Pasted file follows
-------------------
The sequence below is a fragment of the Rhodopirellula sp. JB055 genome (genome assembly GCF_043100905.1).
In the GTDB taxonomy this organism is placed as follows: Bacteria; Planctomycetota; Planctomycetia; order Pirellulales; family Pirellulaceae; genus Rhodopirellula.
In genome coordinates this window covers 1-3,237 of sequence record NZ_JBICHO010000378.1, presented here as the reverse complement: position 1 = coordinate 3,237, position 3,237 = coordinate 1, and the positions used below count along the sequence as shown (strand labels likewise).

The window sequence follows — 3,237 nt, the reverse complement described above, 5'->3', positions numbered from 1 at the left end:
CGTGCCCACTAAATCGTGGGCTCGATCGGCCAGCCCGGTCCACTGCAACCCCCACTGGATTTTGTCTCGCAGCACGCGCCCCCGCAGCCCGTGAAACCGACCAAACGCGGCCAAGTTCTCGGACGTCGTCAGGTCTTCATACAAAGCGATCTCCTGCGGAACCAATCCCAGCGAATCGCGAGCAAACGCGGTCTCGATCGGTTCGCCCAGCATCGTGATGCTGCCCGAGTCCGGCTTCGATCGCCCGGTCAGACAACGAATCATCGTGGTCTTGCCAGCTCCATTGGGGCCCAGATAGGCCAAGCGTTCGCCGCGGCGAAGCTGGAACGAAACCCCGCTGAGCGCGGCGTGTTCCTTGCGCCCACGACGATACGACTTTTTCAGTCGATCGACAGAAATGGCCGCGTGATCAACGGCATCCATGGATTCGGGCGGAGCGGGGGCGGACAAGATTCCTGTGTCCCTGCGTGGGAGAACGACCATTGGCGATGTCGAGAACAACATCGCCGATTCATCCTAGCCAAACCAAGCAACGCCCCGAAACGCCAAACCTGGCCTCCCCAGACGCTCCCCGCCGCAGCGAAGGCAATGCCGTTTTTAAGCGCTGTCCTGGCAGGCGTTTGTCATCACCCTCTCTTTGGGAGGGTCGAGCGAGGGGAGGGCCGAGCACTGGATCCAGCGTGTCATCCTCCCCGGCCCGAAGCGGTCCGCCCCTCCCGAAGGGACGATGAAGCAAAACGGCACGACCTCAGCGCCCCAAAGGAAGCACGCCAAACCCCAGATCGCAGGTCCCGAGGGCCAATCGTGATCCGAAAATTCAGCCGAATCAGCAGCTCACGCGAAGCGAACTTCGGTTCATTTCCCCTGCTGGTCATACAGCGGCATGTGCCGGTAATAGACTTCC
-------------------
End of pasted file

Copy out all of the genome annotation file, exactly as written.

The sequence below is a fragment of the Rhodopirellula sp. JB055 genome (genome assembly GCF_043100905.1).
In the GTDB taxonomy this organism is placed as follows: Bacteria; Planctomycetota; Planctomycetia; order Pirellulales; family Pirellulaceae; genus Rhodopirellula.
In genome coordinates this window covers 1-3,237 of sequence record NZ_JBICHO010000378.1, presented here as the reverse complement: position 1 = coordinate 3,237, position 3,237 = coordinate 1, and the positions used below count along the sequence as shown (strand labels likewise).

The window sequence follows — 3,237 nt, the reverse complement described above, 5'->3', positions numbered from 1 at the left end:
CGTGCCCACTAAATCGTGGGCTCGATCGGCCAGCCCGGTCCACTGCAACCCCCACTGGATTTTGTCTCGCAGCACGCGCCCCCGCAGCCCGTGAAACCGACCAAACGCGGCCAAGTTCTCGGACGTCGTCAGGTCTTCATACAAAGCGATCTCCTGCGGAACCAATCCCAGCGAATCGCGAGCAAACGCGGTCTCGATCGGTTCGCCCAGCATCGTGATGCTGCCCGAGTCCGGCTTCGATCGCCCGGTCAGACAACGAATCATCGTGGTCTTGCCAGCTCCATTGGGGCCCAGATAGGCCAAGCGTTCGCCGCGGCGAAGCTGGAACGAAACCCCGCTGAGCGCGGCGTGTTCCTTGCGCCCACGACGATACGACTTTTTCAGTCGATCGACAGAAATGGCCGCGTGATCAACGGCATCCATGGATTCGGGCGGAGCGGGGGCGGACAAGATTCCTGTGTCCCTGCGTGGGAGAACGACCATTGGCGATGTCGAGAACAACATCGCCGATTCATCCTAGCCAAACCAAGCAACGCCCCGAAACGCCAAACCTGGCCTCCCCAGACGCTCCCCGCCGCAGCGAAGGCAATGCCGTTTTTAAGCGCTGTCCTGGCAGGCGTTTGTCATCACCCTCTCTTTGGGAGGGTCGAGCGAGGGGAGGGCCGAGCACTGGATCCAGCGTGTCATCCTCCCCGGCCCGAAGCGGTCCGCCCCTCCCGAAGGGACGATGAAGCAAAACGGCACGACCTCAGCGCCCCAAAGGAAGCACGCCAAACCCCAGATCGCAGGTCCCGAGGGCCAATCGTGATCCGAAAATTCAGCCGAATCAGCAGCTCACGCGAAGCGAACTTCGGTTCATTTCCCCTGCTGGTCATACAGCGGCATGTGCCGGTAATAGACTTCC